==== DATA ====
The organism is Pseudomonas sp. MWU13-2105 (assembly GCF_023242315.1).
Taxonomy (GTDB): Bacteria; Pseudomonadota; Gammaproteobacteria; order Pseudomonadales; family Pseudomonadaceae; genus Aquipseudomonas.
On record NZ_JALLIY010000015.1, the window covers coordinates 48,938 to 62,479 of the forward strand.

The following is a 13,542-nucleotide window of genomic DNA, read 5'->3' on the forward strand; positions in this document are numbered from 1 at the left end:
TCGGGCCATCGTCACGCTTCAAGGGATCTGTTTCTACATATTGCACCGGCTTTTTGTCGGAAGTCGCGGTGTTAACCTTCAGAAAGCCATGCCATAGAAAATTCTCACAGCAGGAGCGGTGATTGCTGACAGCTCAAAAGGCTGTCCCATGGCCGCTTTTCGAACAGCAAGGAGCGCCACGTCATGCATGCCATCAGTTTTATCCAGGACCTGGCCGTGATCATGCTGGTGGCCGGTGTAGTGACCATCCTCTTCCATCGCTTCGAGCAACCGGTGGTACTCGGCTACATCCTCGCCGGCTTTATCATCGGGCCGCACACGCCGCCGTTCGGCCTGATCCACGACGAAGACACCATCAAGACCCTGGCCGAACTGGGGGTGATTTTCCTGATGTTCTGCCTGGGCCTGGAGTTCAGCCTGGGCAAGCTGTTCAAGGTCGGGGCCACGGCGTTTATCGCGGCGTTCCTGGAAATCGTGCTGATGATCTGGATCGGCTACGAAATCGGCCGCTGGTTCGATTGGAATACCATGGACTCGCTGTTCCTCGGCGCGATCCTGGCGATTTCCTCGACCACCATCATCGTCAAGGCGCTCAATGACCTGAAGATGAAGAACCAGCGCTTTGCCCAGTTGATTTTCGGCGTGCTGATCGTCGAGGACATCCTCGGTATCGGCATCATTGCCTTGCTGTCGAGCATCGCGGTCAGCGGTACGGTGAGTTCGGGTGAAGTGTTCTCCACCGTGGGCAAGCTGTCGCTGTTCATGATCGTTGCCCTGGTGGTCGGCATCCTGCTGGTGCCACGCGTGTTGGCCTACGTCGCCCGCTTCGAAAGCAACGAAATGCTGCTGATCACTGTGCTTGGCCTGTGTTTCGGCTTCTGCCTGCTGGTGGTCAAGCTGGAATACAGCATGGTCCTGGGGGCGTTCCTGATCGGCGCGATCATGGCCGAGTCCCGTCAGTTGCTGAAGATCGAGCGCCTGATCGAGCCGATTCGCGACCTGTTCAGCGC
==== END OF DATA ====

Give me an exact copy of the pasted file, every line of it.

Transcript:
The organism is Pseudomonas sp. MWU13-2105 (assembly GCF_023242315.1).
Taxonomy (GTDB): Bacteria; Pseudomonadota; Gammaproteobacteria; order Pseudomonadales; family Pseudomonadaceae; genus Aquipseudomonas.
On record NZ_JALLIY010000015.1, the window covers coordinates 48,938 to 62,479 of the forward strand.

The following is a 13,542-nucleotide window of genomic DNA, read 5'->3' on the forward strand; positions in this document are numbered from 1 at the left end:
TCGGGCCATCGTCACGCTTCAAGGGATCTGTTTCTACATATTGCACCGGCTTTTTGTCGGAAGTCGCGGTGTTAACCTTCAGAAAGCCATGCCATAGAAAATTCTCACAGCAGGAGCGGTGATTGCTGACAGCTCAAAAGGCTGTCCCATGGCCGCTTTTCGAACAGCAAGGAGCGCCACGTCATGCATGCCATCAGTTTTATCCAGGACCTGGCCGTGATCATGCTGGTGGCCGGTGTAGTGACCATCCTCTTCCATCGCTTCGAGCAACCGGTGGTACTCGGCTACATCCTCGCCGGCTTTATCATCGGGCCGCACACGCCGCCGTTCGGCCTGATCCACGACGAAGACACCATCAAGACCCTGGCCGAACTGGGGGTGATTTTCCTGATGTTCTGCCTGGGCCTGGAGTTCAGCCTGGGCAAGCTGTTCAAGGTCGGGGCCACGGCGTTTATCGCGGCGTTCCTGGAAATCGTGCTGATGATCTGGATCGGCTACGAAATCGGCCGCTGGTTCGATTGGAATACCATGGACTCGCTGTTCCTCGGCGCGATCCTGGCGATTTCCTCGACCACCATCATCGTCAAGGCGCTCAATGACCTGAAGATGAAGAACCAGCGCTTTGCCCAGTTGATTTTCGGCGTGCTGATCGTCGAGGACATCCTCGGTATCGGCATCATTGCCTTGCTGTCGAGCATCGCGGTCAGCGGTACGGTGAGTTCGGGTGAAGTGTTCTCCACCGTGGGCAAGCTGTCGCTGTTCATGATCGTTGCCCTGGTGGTCGGCATCCTGCTGGTGCCACGCGTGTTGGCCTACGTCGCCCGCTTCGAAAGCAACGAAATGCTGCTGATCACTGTGCTTGGCCTGTGTTTCGGCTTCTGCCTGCTGGTGGTCAAGCTGGAATACAGCATGGTCCTGGGGGCGTTCCTGATCGGCGCGATCATGGCCGAGTCCCGTCAGTTGCTGAAGATCGAGCGCCTGATCGAGCCGATTCGCGACCTGTTCAGCGC